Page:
MANILA - The Philippines’ first subway construction will continue despite the challenges posed by the coronavirus pandemic, such as border controls.
The Department of Transportation said Friday they coordinated with other government agencies to ease the import of equipment and arrival of expert foreign nationals for the Metro Manila Subway project.
The department hosted a virtual tour of the tunnel boring machines in Japan, two out of 25 machines are expected to arrive in the Philippines by January and February 2021.
“As a strategic partner of the Philippines, Japan will follow through until the end until we all see the light at the end of the tunnel. Even if it gets rough, our firm commitment to this country will not be shaken,” Ambassador Koji Haneda of Japan told the media during the virtual tour of the factory.
The tunnel boring machines will excavate tunnels using a circular cross-section mechanism through a variety of ground conditions, from hard rock to sand. They measure 6.99-meters in diameter and 95-meters in length. Each of these gigantic machines can lay down up to 12 meters of tunnel segments per day, and excavate up to 600 cubic meters of soil daily.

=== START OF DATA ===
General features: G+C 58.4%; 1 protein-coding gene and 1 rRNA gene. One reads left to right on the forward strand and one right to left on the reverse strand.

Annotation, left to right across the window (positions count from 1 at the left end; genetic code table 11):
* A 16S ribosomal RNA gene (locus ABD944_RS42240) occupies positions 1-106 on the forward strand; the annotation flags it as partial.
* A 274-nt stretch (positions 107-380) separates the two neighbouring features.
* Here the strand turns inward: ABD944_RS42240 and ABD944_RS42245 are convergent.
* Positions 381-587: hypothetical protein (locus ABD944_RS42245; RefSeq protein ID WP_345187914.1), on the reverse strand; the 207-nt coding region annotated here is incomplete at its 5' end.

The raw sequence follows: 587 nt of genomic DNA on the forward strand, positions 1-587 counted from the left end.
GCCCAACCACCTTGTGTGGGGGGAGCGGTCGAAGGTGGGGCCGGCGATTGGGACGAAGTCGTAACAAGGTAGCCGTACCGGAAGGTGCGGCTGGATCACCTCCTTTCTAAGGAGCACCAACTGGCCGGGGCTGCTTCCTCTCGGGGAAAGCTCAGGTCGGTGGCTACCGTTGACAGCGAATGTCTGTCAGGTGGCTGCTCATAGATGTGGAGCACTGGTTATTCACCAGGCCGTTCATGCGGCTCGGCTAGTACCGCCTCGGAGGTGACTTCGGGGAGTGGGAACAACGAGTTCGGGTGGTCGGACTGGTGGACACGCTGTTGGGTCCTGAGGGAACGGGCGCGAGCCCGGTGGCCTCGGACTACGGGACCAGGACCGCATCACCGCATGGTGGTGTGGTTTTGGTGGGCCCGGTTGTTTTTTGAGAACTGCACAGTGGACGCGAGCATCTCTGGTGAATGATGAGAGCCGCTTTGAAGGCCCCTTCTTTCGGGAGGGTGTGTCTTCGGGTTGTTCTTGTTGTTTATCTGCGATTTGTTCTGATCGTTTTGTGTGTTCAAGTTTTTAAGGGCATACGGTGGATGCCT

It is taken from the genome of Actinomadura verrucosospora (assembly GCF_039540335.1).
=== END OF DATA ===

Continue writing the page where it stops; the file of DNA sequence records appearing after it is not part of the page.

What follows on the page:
“The 34-kilometer Metro Manila Subway Project, with its 17 stations from Valenzuela to NAIA Terminal 3 and FTI, is expected to excavate approximately 7.7 million cubic meters of soil, or the equivalent of 3,100 Olympic size swimming pools,” said Transportation USec. TJ Batan, head of DOTr Railways.
The first batch of tunnel boring machines will be used to fast-track the construction of a part of the Metro Manila subway in Brgy. Ugong, Valenzuela to North Avenue in Quezon City.
Transportation Sec. Arthur Tugade admitted that the pandemic has an impact on the construction of the subway. But he said that contractors were instructed to finish the first phase of the project, Valenzuela to North Ave., by December 2021.
Completion of the whole project is expected in 2025 instead of the initially announced 2026 deadline, according to Tugade.
The global outbreak prompted the DOTr to put up barracks for the workers at the construction site. Strict health and safety protocols are also in place.
“Some of the challenges of the pandemic - the social distancing requirements. One way na in-address natin yan is yung requirement natin na magdadgag ng tao and expand the barracks para yung in-house na construction workers ng ating contractors can avoid contact nila sa labas,” Batan said.
The DOTr estimates that the project will generate around 9,000 jobs with indirect employment of 40,000 up to 50,000 workers.